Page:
The group is made up of the fraternal Calle 13 ('kai-yay tray-say'), René Pérez Joglar (Residente), and Eduardo José Cabra Martínez (Visitante). The trio's music is a call to action: a torrent of passionate rants about anger, political disillusionment, and international inequality. That said, the obnoxious base line and beats behind each song means that for every crowd there is a floor-filler, whatever their musical bent.

Calle 13 is renowned for giving infectious, raucous concerts, captivating audiences with the range and quality of their music. With an eleven-piece band behind them, this promises to be a powerful, witty and memorable show.

Calle 13 will be hosted by Como No in association with the Barbican, and will be performing at the Hackney Empire on Saturday 8 July 2011. Tickets can be bought from the Box Office 0845 120 7550 www.barbican.org.uk/blaze. Doors 8pm - 2am.

Lucha Future

Recent comments from BBC TV's Top Gear presenters regarding Mexico and its people have been responded to by the stars of Mexico's finest, Lucha Future. The legendary Queen of the Ring, Cassandro, has challenged Clarkson, Hammond and May to a bout in the ring at London's Roundhouse, "If they want to know what Mexico is really like, I'll let them know in five minutes flat".

Lucha Future will see luchadores like Blue Demon Jr., El Paso's lip-locking Cassandro and the acrobatic Magno run, fly and muscle their way across a London ring this week.

Bursting with heroism and villainy, the masked athletes clad in leotards and latex will be putting the hurt on each other, with feats of agility (and slapstick) that the perma-mulleted WWF fights of the past could not even hope to emulate.

To add yet more spice to the mix live music will be served up courtesy of Tijuana's Bostich & Fussible (Nortec Collective) and their Mexican gumbo of Norteño, electronica and techno.

Lucha Future will be on at the Roundhouse, Camden from Friday 24 June - Sunday 26 June. They will also be at The Sage, Gateshead, on 28 June, and Brighton Dome on 2 July.

Mark Maughan writes for Candela magazine

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Social media tome #Republic questions the wisdom of crowds

Cass R Sunstein explores how insulation pushes groups towards more extreme opinions.

Cass Sunstein, one of the leading public intellectuals in the United States and a former Obama administration official, has worried and written for more than 15 years about the effects of the internet and digital communications on democracy. This book, his third on the subject, tackles social media.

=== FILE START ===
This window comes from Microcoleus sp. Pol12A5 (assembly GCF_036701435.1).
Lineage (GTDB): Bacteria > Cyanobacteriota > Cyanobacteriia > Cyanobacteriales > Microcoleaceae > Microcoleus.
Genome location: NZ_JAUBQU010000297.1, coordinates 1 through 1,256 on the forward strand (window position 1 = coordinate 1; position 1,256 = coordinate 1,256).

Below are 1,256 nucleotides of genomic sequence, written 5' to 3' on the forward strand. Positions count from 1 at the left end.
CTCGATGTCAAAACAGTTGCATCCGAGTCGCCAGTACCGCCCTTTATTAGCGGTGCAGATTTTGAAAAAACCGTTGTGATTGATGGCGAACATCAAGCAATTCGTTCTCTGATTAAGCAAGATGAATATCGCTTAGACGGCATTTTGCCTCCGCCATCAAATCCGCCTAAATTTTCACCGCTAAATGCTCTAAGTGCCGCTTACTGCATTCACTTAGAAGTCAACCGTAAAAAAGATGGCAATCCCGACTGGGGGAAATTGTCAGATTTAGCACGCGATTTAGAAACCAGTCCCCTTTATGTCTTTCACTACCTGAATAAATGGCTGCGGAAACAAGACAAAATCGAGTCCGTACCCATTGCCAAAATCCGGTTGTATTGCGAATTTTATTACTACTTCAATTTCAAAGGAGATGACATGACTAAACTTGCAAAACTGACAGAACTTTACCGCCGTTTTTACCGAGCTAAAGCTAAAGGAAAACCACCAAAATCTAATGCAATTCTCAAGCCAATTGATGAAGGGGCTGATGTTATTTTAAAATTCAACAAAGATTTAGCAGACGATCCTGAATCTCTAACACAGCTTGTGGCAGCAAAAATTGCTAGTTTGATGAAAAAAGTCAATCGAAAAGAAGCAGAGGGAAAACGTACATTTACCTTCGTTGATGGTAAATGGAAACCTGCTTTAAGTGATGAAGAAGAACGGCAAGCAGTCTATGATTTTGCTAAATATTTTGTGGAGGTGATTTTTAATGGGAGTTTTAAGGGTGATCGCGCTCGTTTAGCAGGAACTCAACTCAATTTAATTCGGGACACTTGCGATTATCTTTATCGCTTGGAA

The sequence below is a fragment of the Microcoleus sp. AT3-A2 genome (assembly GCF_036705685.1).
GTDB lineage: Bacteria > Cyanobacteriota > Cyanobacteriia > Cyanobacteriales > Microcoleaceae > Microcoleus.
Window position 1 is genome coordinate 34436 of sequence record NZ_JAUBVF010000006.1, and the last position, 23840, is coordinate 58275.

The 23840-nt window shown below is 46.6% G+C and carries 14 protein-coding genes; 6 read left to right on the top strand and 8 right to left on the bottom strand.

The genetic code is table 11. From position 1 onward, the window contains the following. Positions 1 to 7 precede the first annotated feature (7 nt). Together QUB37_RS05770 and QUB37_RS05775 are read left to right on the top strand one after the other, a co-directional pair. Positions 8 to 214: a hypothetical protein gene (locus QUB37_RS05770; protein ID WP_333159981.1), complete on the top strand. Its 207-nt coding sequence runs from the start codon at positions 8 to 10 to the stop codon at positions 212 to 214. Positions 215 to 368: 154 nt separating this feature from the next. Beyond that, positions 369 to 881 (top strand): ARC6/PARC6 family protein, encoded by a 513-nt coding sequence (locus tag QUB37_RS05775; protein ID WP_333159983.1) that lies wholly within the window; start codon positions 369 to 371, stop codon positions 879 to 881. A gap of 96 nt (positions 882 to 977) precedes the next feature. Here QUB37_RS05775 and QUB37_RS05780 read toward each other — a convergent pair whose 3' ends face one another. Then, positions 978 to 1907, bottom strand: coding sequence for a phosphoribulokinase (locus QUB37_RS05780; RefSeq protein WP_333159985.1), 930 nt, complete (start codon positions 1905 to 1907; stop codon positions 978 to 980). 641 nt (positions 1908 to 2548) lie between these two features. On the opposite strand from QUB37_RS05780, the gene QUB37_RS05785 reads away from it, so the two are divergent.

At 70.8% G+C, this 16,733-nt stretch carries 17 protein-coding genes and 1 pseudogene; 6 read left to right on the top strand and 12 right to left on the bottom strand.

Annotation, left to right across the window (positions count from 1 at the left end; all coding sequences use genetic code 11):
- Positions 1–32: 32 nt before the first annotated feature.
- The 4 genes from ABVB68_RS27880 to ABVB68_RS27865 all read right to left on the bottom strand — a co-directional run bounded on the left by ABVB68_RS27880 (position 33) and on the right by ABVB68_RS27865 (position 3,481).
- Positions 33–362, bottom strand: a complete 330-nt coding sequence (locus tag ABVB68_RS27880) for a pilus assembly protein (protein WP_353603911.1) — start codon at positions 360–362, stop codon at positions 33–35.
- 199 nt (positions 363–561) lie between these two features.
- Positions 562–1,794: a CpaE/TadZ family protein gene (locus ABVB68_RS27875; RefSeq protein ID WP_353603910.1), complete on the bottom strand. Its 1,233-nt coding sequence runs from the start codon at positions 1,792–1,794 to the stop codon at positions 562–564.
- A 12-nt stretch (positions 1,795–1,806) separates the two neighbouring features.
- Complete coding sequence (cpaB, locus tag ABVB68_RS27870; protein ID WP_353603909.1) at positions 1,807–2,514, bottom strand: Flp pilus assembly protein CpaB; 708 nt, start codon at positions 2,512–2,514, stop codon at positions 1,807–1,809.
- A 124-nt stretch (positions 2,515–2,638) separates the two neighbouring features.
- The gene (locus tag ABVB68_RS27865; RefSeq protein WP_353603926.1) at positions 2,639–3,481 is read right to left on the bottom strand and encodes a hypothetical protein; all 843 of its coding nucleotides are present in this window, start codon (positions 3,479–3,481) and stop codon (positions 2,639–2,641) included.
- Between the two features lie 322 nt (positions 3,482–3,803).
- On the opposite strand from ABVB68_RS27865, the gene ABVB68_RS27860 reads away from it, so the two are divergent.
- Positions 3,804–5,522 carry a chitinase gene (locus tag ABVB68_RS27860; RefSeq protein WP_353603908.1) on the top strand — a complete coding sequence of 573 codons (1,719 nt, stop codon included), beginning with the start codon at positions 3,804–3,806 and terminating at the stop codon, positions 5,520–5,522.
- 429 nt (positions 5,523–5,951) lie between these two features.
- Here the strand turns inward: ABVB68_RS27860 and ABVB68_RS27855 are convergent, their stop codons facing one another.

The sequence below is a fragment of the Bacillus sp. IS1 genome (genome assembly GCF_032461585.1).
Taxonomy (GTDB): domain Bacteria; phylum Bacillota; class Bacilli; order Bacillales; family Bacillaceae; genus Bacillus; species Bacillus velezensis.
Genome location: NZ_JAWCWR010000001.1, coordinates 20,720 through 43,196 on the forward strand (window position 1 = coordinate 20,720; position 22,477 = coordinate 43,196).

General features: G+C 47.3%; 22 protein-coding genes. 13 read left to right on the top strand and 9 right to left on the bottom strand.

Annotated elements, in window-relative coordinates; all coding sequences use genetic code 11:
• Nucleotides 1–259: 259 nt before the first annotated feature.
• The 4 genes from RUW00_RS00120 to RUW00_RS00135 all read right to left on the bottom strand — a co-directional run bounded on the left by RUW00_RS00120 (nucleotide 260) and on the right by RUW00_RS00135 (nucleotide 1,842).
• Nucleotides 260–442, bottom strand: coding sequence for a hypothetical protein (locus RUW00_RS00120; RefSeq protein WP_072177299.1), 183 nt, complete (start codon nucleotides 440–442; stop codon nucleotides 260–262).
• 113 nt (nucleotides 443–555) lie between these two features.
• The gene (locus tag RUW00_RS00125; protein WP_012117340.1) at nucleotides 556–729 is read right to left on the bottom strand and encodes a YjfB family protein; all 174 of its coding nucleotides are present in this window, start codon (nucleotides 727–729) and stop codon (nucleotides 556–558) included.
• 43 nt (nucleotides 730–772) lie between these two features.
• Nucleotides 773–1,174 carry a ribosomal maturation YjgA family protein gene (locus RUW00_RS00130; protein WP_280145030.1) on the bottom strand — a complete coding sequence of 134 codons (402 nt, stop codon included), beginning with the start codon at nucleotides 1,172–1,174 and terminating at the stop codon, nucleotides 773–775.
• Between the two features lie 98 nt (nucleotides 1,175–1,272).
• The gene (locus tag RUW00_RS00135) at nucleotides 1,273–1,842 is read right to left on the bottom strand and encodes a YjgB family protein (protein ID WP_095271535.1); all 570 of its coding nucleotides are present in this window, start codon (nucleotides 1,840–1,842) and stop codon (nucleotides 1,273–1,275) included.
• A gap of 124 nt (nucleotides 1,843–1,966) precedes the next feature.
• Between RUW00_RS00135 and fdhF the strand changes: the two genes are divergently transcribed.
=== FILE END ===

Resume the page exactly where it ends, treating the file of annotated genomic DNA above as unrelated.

The heart of his argument lies in the cumulative, collective effect of what individuals do online. Networking, shopping, dating and activism are all transformed by the engine of opportunity that is the internet. But those new links and choices produce a malign side effect: “filter bubbles”, inside which like-minded people shut themselves off from opinions that might challenge their assumptions. Insulation pushes groups towards more extreme opinions.

Sunstein’s organising principle is the ­difference between consumer and political sovereignty. The former promotes individual choice despite its possible consequences; the latter takes into account the needs of society as a whole. His inspiration is Jane Jacobs, the historian of US cities who celebrated, in poetic language, the benign and enriching effect on democracy of random encounters between citizens on pavements and in parks. How do we now reverse or dilute the polarisation driven by Facebook and Twitter?

The solutions Sunstein proposes for this very difficult problem are oddly tentative: websites stocked with challenging ideas and deliberative debates, voluntary self-regulation and “serendipity buttons”. He rightly stresses transparency: we know far too little about the algorithms that sift news for our attention on the networks. Facebook has talked about trying to show news that is “engaging” and “interesting”, without ever engaging in detailed public discussion of what these words mean. The disclosure requirements for social networks “require consideration”, Sunstein writes, without saying whether Facebook might have to be required legally to explain precisely how it routes news to almost two billion users.